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Publication numberUS4280561 A
Publication typeGrant
Application numberUS 06/053,782
Publication dateJul 28, 1981
Filing dateJul 2, 1979
Priority dateJul 2, 1979
Also published asCA1133826A1, EP0023765A1, EP0023765B1
Publication number053782, 06053782, US 4280561 A, US 4280561A, US-A-4280561, US4280561 A, US4280561A
InventorsJohn V. Fredd
Original AssigneeOtis Engineering Corporation
Export CitationBiBTeX, EndNote, RefMan
External Links: USPTO, USPTO Assignment, Espacenet
Valve
US 4280561 A
Abstract
A sleeve valve which may be made up as a part of a tubing string in which the valve member has two positions. Dogs carried by the valve member alternately cooperate with spaced grooves in the body in said positions. The dogs are alternately engageable by a shifting tool to shift the valve member in opposite directions and after the valve member has been shifted, the dogs are disengaged from the shifting tool. The valve is disclosed as a part of a testing system employing a circulating tool, a cushion valve, a seal unit, and a landing nipple with a transducer fitting.
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Claims(5)
What is claimed is:
1. A valve comprising,
a body having a valve seat,
a valve member cooperable with said seat and movable in both directions between open and closed positions to control flow through said valve seat,
spaced internal grooves in the body with their adjacent walls converging outwardly of the groove,
land means in the body intermediate said grooves,
spaced dog means carried by the valve member and resiliently biased to alternately engage one of said spaced grooves and land means and position the valve member alternately in open or closed positions,
said dog means when engaged with said groove expanding to a first selected diameter and when engaged with said land means contracting to a selected lesser second diameter,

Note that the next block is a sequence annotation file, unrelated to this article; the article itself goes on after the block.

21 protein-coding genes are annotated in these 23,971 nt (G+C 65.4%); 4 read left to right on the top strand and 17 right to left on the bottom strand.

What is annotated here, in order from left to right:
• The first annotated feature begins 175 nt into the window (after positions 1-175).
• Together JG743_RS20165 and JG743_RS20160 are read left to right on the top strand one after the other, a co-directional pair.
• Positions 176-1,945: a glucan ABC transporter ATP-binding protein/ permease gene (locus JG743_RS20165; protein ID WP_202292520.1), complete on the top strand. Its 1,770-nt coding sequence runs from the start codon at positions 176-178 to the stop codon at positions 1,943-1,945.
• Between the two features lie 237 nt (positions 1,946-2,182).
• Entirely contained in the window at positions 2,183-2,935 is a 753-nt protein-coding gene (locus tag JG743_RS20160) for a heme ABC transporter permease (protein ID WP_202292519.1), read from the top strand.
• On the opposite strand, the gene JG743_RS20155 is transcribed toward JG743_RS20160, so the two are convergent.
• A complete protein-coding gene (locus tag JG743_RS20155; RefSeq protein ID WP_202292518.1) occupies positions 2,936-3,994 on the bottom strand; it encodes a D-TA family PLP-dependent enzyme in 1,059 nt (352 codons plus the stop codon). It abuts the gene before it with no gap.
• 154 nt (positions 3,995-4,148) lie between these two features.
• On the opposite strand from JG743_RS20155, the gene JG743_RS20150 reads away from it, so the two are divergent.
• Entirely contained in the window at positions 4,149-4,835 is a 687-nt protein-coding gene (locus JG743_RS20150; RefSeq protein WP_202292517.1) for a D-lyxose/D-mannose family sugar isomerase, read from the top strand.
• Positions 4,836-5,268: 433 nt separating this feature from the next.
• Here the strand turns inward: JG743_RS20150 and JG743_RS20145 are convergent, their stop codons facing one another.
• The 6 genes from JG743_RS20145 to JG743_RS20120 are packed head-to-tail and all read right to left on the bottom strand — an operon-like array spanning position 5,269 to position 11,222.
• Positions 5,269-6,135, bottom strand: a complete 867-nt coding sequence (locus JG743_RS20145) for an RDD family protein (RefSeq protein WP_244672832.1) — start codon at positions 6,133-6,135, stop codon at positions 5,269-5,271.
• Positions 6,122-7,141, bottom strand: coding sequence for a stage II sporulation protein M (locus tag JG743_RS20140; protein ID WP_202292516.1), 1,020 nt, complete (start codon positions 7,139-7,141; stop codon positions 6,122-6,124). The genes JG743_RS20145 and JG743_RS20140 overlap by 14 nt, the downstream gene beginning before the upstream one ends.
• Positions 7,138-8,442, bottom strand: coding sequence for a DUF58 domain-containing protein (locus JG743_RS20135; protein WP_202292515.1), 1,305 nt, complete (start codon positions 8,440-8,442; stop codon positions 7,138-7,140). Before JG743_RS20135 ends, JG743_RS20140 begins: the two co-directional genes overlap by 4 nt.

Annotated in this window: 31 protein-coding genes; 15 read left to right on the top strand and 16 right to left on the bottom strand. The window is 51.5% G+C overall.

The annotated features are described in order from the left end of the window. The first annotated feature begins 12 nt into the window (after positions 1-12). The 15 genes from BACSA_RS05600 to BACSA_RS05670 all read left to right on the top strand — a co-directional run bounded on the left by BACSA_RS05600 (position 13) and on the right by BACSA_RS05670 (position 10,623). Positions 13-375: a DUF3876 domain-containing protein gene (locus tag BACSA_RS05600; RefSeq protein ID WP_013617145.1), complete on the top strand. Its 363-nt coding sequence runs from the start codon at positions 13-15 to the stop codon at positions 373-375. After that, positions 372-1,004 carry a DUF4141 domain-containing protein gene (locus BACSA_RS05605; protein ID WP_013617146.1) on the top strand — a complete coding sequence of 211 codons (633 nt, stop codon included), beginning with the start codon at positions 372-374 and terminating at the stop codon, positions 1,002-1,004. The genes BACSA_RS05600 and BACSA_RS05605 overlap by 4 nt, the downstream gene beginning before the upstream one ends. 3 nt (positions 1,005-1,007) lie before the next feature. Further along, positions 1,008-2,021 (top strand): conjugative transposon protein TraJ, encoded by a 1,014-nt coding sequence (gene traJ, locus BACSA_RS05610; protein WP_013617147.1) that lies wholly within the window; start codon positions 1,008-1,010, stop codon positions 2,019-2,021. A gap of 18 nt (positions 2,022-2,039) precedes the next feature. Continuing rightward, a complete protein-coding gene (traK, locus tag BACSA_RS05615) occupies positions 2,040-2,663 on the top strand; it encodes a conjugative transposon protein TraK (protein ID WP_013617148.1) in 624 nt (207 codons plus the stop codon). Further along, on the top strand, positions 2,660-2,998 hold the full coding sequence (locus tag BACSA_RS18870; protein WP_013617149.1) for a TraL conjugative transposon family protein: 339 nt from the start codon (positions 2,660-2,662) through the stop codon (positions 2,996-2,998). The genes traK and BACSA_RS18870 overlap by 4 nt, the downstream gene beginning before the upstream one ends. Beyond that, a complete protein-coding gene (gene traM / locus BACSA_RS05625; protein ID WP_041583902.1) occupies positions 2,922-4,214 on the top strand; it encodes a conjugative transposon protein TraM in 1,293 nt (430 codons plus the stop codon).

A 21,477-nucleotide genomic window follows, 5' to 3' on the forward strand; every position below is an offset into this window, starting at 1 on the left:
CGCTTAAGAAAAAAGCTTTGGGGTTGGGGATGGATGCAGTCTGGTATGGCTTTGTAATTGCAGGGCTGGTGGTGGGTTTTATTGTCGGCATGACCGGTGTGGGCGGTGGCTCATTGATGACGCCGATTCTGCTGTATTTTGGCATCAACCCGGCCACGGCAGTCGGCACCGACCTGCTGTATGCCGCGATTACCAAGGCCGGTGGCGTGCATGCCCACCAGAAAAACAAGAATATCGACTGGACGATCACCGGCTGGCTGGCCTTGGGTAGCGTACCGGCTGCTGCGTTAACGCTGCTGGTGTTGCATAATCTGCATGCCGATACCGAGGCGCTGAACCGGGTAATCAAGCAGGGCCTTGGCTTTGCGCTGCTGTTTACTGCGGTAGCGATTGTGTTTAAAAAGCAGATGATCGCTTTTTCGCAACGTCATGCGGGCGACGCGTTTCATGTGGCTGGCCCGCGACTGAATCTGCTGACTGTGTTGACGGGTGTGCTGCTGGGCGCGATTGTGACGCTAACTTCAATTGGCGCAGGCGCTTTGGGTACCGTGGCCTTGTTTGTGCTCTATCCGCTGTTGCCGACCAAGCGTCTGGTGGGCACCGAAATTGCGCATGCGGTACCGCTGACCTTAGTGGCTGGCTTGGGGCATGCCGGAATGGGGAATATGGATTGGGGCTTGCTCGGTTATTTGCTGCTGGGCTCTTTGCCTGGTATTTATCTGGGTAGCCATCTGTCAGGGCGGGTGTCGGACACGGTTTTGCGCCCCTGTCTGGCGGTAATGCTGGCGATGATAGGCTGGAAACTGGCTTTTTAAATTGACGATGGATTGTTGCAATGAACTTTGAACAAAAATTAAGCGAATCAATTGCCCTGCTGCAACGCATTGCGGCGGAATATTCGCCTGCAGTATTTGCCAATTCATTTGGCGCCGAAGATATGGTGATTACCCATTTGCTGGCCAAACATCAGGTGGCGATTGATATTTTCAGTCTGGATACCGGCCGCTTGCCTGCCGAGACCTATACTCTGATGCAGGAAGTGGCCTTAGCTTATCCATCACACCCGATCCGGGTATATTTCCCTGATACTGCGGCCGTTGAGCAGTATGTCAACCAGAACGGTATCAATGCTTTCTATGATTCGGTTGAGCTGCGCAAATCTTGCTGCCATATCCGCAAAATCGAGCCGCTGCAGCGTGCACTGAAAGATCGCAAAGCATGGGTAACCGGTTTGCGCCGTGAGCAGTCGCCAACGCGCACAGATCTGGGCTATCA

an actuator having a circumferential actuator flange thereon having a radial outer dimension between said first and second selected diameters,
said spaced dog means having confronting shoulders engageable by said flange on said actuator member when a dog is in engagement with said land means to shift the valve member with reciprocation of the actuator member, each of said dog means releasing said actuator member flange as a dog means enters its cooperating groove permitting the actuator flange to move beyond the dog means while the other of said dog means remains retracted for engagement by said actuator member flange when reciprocated in the opposite direction.
2. A valve comprising,
a body having a valve seat,
a valve member cooperable with said seat and movable in both directions between open and closed positions to control flow through said valve seat,
spaced internal grooves in the body with their adjacent side walls converging outwardly of the groove,
land means in the body intermediate said grooves,
spaced dog means carried by the valve member and resiliently biased to alternately engage one of said spaced grooves and land means and position the valve member alternatively in open or closed positions,
said dog means when engaged with said groove expanding to a first selected diameter and when engaged with said land means contracted to a selected lesser second diameter,
said spaced dog means having confronting shoulders engageable by a flange on an actuator member having a circumferential flange thereon having a radial outer dimension between said first and second selected diameters when a dog means is in engagement with said land means to shift the valve member with reciprocation of the actuator member,
each of said dog means releasing said actuator member flange as a dog means enters its cooperating groove permitting the actuator flange to move beyond the dog means while the other of said dog means remains retracted for engagement by said actuator member flange when reciprocated in the opposite direction.
3. A valve comprising,
a body having a valve seat,
a sleeve valve member cooperable with said seat and movable between open and closed positions to control flow through said valve seat,
seal means on the exterior of said valve member,
a valve shutter around the valve member,
spaced grooves in the body,